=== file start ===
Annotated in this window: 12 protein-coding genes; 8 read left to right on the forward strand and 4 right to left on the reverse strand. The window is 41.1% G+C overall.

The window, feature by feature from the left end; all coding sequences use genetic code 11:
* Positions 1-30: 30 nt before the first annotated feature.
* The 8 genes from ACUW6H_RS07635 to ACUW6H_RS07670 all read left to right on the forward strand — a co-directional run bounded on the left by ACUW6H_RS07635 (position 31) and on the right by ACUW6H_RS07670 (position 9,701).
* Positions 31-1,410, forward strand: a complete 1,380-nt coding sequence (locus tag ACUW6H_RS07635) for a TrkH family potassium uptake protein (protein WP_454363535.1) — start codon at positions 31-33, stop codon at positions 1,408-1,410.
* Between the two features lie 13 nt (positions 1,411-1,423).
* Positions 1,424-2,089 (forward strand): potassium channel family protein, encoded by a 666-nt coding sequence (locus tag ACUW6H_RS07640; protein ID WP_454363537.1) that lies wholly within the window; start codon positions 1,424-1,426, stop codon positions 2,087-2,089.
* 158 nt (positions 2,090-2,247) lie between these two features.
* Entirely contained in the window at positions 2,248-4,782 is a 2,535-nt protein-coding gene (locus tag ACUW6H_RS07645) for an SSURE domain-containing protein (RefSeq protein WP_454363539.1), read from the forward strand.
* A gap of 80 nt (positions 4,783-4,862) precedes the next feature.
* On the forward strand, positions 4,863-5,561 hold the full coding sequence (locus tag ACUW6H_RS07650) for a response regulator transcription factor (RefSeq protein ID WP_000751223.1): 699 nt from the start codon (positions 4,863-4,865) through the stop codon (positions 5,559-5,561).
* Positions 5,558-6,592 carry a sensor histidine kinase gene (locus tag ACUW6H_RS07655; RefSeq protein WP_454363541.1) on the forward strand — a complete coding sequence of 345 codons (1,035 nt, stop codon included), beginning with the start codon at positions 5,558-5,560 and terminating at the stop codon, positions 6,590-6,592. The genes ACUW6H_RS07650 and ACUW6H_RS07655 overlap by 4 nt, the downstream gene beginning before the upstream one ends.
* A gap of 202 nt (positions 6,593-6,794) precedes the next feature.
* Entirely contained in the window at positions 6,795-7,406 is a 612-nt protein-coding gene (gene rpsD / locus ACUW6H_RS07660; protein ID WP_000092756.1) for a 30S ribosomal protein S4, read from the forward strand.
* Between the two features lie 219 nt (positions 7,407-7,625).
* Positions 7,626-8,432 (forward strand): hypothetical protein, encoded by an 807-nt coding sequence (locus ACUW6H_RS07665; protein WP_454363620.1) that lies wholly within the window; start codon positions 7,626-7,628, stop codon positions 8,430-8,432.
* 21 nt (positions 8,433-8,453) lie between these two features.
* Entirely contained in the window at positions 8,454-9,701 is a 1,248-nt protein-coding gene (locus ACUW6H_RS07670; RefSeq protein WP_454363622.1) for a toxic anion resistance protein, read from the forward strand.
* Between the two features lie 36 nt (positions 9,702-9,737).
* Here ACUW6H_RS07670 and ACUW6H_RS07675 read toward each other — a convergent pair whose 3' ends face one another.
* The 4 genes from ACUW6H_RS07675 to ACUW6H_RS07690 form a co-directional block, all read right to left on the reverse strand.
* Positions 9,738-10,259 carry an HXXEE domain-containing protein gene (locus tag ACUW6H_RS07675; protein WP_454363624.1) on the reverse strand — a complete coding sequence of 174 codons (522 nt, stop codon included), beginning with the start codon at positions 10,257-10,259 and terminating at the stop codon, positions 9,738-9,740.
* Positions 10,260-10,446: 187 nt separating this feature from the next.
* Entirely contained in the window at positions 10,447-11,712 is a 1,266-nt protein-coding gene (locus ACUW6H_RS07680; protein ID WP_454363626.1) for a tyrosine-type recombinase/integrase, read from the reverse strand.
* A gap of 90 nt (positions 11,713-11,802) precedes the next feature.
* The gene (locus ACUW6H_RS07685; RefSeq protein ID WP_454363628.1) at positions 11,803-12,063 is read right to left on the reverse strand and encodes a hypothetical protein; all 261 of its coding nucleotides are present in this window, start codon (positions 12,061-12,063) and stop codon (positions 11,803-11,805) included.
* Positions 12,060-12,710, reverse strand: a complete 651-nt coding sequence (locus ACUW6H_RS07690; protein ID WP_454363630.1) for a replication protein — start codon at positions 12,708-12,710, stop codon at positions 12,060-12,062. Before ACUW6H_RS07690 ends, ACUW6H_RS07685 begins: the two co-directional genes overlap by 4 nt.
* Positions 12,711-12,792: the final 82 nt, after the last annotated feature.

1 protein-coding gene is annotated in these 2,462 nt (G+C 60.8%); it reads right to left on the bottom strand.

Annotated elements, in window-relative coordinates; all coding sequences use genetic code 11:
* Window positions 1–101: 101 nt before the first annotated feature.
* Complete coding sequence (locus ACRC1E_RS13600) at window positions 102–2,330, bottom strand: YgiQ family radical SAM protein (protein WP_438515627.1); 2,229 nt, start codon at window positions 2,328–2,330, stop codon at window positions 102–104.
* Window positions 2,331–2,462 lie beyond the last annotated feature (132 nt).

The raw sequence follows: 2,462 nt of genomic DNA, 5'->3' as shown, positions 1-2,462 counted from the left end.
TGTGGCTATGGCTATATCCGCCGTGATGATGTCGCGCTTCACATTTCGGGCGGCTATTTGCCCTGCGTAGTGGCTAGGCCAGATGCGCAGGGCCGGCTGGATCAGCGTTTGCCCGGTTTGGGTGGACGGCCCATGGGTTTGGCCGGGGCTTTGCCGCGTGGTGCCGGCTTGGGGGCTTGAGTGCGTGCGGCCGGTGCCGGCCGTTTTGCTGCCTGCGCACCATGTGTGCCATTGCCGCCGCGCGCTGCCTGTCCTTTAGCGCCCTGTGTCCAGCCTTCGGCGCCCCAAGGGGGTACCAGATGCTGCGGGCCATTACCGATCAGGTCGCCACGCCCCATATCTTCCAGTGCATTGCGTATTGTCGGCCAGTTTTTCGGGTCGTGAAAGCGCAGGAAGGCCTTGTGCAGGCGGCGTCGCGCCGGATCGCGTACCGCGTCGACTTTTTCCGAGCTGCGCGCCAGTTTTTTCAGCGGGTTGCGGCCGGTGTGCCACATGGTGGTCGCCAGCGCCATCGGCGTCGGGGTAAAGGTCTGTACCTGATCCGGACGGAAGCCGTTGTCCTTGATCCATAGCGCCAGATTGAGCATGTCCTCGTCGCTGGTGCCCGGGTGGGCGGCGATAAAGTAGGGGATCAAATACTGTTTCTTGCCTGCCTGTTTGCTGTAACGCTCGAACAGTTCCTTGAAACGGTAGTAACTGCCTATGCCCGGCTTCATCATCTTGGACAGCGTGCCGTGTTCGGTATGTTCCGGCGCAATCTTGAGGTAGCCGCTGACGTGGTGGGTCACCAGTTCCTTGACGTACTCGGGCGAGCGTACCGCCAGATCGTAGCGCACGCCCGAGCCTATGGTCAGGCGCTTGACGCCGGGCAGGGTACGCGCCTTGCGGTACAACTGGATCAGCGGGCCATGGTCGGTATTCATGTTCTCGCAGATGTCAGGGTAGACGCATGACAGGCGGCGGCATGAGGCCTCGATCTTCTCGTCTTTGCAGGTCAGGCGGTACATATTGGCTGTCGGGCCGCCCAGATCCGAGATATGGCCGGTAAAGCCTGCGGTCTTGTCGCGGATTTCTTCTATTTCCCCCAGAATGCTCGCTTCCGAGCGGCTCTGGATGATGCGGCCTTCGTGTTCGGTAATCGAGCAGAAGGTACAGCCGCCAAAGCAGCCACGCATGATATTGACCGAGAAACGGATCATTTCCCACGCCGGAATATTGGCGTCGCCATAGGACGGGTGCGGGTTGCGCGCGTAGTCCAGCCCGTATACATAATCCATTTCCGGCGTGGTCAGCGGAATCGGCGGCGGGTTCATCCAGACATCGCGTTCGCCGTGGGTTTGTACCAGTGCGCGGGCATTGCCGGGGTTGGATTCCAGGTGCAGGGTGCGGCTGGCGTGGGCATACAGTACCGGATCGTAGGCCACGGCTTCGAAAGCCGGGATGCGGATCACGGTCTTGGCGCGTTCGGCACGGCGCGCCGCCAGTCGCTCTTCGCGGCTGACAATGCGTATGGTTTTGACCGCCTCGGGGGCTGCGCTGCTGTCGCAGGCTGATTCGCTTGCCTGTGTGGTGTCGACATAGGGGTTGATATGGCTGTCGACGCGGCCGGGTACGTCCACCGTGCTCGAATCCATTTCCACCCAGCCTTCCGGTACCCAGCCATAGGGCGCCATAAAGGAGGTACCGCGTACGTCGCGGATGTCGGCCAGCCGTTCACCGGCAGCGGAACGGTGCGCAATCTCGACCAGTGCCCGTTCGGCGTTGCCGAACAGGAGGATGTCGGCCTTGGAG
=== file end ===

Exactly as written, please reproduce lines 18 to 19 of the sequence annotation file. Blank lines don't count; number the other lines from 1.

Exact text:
* Entirely contained in the window at positions 8,454-9,701 is a 1,248-nt protein-coding gene (locus ACUW6H_RS07670; RefSeq protein WP_454363622.1) for a toxic anion resistance protein, read from the forward strand.
* Between the two features lie 36 nt (positions 9,702-9,737).